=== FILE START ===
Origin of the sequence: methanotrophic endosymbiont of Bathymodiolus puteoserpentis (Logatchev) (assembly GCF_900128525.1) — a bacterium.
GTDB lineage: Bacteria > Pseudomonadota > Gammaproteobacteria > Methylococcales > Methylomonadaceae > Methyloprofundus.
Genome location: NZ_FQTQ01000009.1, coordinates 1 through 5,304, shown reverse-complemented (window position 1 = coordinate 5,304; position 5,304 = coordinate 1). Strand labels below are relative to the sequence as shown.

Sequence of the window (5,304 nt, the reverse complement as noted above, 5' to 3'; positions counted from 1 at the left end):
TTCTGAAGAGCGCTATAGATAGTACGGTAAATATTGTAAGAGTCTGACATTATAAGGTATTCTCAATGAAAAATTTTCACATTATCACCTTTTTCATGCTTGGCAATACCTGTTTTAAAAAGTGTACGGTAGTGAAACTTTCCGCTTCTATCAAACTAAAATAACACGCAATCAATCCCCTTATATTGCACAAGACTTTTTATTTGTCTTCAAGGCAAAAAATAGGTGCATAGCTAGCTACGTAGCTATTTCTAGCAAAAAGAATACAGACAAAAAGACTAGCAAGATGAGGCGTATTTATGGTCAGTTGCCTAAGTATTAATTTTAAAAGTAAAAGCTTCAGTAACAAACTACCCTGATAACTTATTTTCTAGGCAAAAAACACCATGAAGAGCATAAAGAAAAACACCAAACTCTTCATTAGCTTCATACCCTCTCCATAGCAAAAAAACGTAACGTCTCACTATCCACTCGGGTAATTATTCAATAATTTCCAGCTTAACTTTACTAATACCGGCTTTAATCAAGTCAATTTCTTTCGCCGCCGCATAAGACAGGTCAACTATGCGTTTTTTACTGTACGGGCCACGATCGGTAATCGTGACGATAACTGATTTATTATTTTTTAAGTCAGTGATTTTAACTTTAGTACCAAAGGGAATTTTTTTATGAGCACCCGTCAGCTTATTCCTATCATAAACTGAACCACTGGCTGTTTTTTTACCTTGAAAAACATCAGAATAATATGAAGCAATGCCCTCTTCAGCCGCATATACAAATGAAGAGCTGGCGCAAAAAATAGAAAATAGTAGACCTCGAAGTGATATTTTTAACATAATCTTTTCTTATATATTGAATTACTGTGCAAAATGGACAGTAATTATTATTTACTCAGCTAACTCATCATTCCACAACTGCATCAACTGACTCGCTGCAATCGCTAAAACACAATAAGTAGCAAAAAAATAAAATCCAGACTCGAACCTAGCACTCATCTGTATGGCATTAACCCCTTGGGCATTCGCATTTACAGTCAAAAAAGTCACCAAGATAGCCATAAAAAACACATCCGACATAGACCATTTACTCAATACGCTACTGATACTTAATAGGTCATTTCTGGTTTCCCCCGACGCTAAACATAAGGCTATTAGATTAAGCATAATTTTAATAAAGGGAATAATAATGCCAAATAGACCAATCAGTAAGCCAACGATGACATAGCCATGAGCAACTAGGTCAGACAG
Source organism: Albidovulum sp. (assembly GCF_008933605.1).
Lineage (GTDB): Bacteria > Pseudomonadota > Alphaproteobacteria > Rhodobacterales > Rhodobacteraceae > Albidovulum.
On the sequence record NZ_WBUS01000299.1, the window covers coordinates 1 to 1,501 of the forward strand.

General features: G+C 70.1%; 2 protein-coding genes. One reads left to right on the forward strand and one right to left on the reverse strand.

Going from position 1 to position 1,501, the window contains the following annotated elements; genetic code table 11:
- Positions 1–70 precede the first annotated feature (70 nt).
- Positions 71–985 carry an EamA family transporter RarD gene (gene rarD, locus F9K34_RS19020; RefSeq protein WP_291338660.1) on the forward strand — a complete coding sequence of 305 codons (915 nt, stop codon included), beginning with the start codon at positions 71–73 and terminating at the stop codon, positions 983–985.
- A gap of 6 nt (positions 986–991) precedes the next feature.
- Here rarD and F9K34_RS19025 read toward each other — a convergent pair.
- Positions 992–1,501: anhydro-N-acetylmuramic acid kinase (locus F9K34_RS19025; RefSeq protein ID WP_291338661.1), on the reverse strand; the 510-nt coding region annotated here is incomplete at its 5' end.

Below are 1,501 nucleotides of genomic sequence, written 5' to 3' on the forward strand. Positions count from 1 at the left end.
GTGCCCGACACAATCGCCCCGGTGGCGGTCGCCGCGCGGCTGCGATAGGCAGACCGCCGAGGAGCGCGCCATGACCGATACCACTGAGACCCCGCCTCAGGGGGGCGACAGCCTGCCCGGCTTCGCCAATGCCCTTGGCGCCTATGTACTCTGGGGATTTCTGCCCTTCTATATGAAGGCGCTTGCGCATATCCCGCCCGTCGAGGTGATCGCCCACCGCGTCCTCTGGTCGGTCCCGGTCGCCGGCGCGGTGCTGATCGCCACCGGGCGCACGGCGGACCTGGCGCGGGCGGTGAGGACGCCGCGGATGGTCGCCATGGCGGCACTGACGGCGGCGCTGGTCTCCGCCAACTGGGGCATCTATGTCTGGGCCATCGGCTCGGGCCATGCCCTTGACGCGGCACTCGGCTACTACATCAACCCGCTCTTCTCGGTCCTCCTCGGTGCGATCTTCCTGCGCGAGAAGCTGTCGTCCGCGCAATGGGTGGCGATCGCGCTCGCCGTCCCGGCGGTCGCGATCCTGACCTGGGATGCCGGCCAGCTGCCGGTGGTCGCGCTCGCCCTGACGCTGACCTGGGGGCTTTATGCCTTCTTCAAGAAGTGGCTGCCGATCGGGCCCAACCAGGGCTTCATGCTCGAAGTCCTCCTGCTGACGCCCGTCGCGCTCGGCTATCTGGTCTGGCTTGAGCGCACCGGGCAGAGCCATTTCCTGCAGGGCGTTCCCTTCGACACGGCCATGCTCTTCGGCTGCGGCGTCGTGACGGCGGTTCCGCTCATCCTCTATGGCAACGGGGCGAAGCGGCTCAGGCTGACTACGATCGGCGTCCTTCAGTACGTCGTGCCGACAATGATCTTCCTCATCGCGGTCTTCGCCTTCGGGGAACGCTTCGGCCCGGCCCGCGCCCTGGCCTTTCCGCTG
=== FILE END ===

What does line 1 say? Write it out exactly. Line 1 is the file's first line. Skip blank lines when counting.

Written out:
Origin of the sequence: methanotrophic endosymbiont of Bathymodiolus puteoserpentis (Logatchev) (assembly GCF_900128525.1) — a bacterium.